How do life patterns emerge?
This is a central question in science and philosophy. To explore this big question, we designed special kinds of games that show global patterns emerging from the interaction between neighboring game pieces. Our games give you two views: a bug's-eye view, a closeup on the parts and how they interact, and a bird's-eye view of the whole pattern emerging on the game board.
From the bug’s eye perspective, the games are rules of interaction between neighboring game pieces. Each player can make many choices but they are constrained by these rules. But our board games also show surprising and visually striking global patterns emerging from the interactions. To do well in the games, one must get the big picture and see the emergence of these global patterns. Then, you can use the emergence to your strategic advantage.
Our board games with colorful cardboard tiles and game boards, beautiful art, and imaginative settings, make the dynamics very concrete. You experience emergence in a very tangible and tactile way, witnessing game pieces self-organize into patterns. Thus, you learn about self-organizing systems and emergence, very important concepts in all the sciences.
The bird’s-eye perspective is seen on the game board and on the computer. Use our computer models of the games to see large-scale and long-term patterns emerging from simple rules of neighbor interaction. You can use the online computer models to learn more about system modeling and how to code such models. Watch our movies to learn more, and even make your own animated movies using the computer models.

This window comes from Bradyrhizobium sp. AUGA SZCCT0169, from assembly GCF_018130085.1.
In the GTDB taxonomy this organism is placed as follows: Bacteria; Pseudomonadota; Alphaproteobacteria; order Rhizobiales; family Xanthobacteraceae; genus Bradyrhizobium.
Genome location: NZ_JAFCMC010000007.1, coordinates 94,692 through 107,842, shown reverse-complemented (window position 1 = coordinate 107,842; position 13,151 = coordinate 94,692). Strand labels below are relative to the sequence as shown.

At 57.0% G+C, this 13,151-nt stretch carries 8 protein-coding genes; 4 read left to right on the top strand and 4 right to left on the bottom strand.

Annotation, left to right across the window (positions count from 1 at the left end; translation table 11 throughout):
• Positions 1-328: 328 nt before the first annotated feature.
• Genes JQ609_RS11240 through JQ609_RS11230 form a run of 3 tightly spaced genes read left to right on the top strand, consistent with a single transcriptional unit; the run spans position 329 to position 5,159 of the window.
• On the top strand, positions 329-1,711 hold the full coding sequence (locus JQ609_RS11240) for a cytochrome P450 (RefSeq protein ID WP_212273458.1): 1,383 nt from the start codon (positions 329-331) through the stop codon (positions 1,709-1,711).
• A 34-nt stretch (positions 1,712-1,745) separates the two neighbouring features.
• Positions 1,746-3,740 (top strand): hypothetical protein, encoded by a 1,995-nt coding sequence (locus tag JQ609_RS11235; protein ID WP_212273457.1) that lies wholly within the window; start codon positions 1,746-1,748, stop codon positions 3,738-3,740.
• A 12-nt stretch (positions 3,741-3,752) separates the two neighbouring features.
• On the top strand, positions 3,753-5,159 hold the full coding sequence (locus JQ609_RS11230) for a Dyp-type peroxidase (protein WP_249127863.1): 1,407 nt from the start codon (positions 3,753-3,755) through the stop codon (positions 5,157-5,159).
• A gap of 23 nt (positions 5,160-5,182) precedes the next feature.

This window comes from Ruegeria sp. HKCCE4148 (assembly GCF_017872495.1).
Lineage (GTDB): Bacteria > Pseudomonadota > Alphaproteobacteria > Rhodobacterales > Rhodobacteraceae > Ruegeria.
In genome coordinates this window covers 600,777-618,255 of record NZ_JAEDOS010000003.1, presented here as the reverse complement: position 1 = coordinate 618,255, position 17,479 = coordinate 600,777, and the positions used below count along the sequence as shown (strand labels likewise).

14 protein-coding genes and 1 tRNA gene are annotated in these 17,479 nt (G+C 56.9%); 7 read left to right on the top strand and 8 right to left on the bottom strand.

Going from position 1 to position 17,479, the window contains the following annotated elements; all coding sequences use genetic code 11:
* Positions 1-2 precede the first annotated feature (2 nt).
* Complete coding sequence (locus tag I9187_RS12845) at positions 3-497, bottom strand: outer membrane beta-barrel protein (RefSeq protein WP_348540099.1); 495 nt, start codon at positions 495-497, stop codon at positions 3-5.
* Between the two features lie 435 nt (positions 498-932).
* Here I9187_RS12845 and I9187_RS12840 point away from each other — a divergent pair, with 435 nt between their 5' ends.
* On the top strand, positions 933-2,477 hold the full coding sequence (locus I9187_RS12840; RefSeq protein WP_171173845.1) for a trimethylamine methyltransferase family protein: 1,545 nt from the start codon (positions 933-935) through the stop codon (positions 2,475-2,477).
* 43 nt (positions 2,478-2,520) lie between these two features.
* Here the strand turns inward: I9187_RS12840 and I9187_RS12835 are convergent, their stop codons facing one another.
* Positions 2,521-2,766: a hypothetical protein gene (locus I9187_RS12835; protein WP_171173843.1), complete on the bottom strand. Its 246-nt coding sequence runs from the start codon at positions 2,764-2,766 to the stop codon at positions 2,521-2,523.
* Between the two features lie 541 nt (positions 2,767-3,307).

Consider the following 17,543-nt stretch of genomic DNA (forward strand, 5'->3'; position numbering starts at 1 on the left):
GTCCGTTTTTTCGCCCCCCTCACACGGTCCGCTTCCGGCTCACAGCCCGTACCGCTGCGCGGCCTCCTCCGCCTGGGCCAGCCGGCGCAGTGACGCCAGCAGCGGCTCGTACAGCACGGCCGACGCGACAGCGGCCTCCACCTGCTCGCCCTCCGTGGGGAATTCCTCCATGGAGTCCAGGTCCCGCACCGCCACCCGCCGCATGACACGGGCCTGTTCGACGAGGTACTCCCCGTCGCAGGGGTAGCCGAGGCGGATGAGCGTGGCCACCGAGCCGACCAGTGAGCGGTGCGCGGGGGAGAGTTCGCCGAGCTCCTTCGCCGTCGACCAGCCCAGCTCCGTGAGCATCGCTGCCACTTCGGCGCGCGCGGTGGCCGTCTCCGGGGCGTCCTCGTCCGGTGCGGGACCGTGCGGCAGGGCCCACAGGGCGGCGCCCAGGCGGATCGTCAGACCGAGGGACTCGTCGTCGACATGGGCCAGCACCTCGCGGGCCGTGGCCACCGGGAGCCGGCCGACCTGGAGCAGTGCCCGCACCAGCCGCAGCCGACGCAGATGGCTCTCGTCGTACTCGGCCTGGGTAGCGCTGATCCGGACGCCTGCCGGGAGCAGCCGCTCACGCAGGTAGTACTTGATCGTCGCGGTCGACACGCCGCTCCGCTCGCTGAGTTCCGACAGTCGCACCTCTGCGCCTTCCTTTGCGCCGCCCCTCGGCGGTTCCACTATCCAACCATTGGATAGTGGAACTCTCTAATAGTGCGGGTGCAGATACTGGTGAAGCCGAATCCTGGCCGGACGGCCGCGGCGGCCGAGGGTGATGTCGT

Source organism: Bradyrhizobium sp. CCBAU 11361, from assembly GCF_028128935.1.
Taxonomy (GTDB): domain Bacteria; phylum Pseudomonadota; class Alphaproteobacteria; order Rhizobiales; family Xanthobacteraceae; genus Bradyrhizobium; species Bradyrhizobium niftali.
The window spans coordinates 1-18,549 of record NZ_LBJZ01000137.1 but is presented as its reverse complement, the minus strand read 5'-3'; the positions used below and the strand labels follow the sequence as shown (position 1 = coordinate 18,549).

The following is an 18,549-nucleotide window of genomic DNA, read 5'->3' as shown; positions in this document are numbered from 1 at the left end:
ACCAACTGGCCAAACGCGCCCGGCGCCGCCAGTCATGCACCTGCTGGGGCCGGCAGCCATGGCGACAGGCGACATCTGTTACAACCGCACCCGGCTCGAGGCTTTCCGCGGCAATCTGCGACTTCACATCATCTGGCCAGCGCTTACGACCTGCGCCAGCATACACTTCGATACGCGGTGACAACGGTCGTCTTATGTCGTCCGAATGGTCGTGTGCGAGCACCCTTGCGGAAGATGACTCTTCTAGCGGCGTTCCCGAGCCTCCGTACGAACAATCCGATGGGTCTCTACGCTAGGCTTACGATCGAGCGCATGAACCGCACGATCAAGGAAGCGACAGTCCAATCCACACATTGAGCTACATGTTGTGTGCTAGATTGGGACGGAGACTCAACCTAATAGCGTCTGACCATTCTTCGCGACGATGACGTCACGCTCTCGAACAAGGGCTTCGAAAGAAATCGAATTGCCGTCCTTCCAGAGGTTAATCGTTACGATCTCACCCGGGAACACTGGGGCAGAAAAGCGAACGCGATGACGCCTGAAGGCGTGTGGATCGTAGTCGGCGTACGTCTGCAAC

Emergent patterns seem to follow rules that are very different from the rules governing the individual parts, for example a flock of birds, the patterns of segregation resulting from interaction of relatively tolerant individuals, oscillations in predator-prey systems, the deep patterns seen across many plants such as the Fibonacci numbers of spirals. In these cases of emergence, one set of rules seems to describe the global patterns, yet the local interaction of parts were governed by a different set of rules. The whole is more than the sum of the parts, or more succinctly and accurately, "more is different" (Anderson 1972).
A gas model shows a simple case of “emergence.” At the microscopic view, each particle in a gas has momentum, direction and other properties. If you were microscopic in size, you could measure and record the speed, momentum and direction of each particle. Yet, pressure and temperature are emergent properties only seen at the “macroscopic” level (bird’s-eye view). These emergent properties are not present in the individual parts (bug’s-eye view). Our world teems with emergence. Individual insects only act locally, communicating in very simple ways with neighbors. For example, bees self-organize to pick the best hive site. Ants self-organize optimal foraging paths. Yet, the insects self-organize into global patterns without any centralized planning or a central leader. We see swirling, swarming bacteria, as in Little Tip board game (and code version). Each bird in a flock can only see nearby, neighboring birds. Yet the flock self-organizes, coordinates, turning together, forming beautiful undulating patterns.
Something like “birds of a feather flock together" is seen in our board game “Tolerance." (and the computer code version). We see neighborhood segregation emerge even when individuals are relatively tolerant, because even slight preferences for similar neighbors can result in globally surprising patterns of congregation (below left). Similarly, we see lipids in water segregate, resulting in emergence of a neat lining up of lipids into walls (membranes) despite no central plan. This self-organizing or “spontaneous” membrane formation (below right) in water of the right acidity and may well have played a crucial role in the early origin of life.